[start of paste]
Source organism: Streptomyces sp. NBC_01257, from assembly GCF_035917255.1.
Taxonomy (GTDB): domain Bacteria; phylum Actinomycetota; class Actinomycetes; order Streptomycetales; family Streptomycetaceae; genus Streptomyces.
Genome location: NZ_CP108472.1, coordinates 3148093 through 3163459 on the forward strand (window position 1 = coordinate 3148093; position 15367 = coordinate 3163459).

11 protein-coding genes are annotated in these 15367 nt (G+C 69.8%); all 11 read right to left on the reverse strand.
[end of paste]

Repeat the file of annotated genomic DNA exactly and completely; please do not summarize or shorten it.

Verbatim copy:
Source organism: Streptomyces sp. NBC_01257, from assembly GCF_035917255.1.
Taxonomy (GTDB): domain Bacteria; phylum Actinomycetota; class Actinomycetes; order Streptomycetales; family Streptomycetaceae; genus Streptomyces.
Genome location: NZ_CP108472.1, coordinates 3148093 through 3163459 on the forward strand (window position 1 = coordinate 3148093; position 15367 = coordinate 3163459).

11 protein-coding genes are annotated in these 15367 nt (G+C 69.8%); all 11 read right to left on the reverse strand.